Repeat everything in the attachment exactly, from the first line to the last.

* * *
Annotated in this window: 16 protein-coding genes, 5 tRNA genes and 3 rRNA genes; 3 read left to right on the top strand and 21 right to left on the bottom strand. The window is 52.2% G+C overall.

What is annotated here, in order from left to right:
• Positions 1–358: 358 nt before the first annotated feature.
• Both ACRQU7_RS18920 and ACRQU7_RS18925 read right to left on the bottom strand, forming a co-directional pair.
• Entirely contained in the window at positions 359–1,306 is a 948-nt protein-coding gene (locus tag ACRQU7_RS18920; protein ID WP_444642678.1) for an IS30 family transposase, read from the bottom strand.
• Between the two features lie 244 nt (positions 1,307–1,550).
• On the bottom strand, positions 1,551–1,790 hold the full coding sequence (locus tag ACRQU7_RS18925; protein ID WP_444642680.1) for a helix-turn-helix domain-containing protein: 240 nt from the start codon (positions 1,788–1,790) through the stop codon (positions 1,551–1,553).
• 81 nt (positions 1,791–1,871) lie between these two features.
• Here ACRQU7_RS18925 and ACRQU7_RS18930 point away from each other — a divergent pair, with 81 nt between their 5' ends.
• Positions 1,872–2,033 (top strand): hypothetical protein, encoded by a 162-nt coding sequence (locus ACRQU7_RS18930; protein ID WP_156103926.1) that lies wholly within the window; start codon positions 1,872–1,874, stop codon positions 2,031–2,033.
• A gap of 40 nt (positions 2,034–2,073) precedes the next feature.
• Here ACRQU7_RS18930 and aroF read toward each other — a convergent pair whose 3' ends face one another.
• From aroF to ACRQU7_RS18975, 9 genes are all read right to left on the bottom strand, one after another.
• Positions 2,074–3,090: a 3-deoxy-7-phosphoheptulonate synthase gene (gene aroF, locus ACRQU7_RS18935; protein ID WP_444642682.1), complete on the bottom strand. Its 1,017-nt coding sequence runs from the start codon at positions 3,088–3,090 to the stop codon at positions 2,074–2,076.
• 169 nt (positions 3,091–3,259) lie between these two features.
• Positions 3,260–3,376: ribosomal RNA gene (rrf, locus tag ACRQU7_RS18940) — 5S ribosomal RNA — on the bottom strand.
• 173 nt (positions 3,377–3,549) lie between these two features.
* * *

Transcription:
Annotated in this window: 16 protein-coding genes, 5 tRNA genes and 3 rRNA genes; 3 read left to right on the top strand and 21 right to left on the bottom strand. The window is 52.2% G+C overall.

What is annotated here, in order from left to right:
• Positions 1–358: 358 nt before the first annotated feature.
• Both ACRQU7_RS18920 and ACRQU7_RS18925 read right to left on the bottom strand, forming a co-directional pair.
• Entirely contained in the window at positions 359–1,306 is a 948-nt protein-coding gene (locus tag ACRQU7_RS18920; protein ID WP_444642678.1) for an IS30 family transposase, read from the bottom strand.
• Between the two features lie 244 nt (positions 1,307–1,550).
• On the bottom strand, positions 1,551–1,790 hold the full coding sequence (locus tag ACRQU7_RS18925; protein ID WP_444642680.1) for a helix-turn-helix domain-containing protein: 240 nt from the start codon (positions 1,788–1,790) through the stop codon (positions 1,551–1,553).
• 81 nt (positions 1,791–1,871) lie between these two features.
• Here ACRQU7_RS18925 and ACRQU7_RS18930 point away from each other — a divergent pair, with 81 nt between their 5' ends.
• Positions 1,872–2,033 (top strand): hypothetical protein, encoded by a 162-nt coding sequence (locus ACRQU7_RS18930; protein ID WP_156103926.1) that lies wholly within the window; start codon positions 1,872–1,874, stop codon positions 2,031–2,033.
• A gap of 40 nt (positions 2,034–2,073) precedes the next feature.
• Here ACRQU7_RS18930 and aroF read toward each other — a convergent pair whose 3' ends face one another.
• From aroF to ACRQU7_RS18975, 9 genes are all read right to left on the bottom strand, one after another.
• Positions 2,074–3,090: a 3-deoxy-7-phosphoheptulonate synthase gene (gene aroF, locus ACRQU7_RS18935; protein ID WP_444642682.1), complete on the bottom strand. Its 1,017-nt coding sequence runs from the start codon at positions 3,088–3,090 to the stop codon at positions 2,074–2,076.
• 169 nt (positions 3,091–3,259) lie between these two features.
• Positions 3,260–3,376: ribosomal RNA gene (rrf, locus tag ACRQU7_RS18940) — 5S ribosomal RNA — on the bottom strand.
• 173 nt (positions 3,377–3,549) lie between these two features.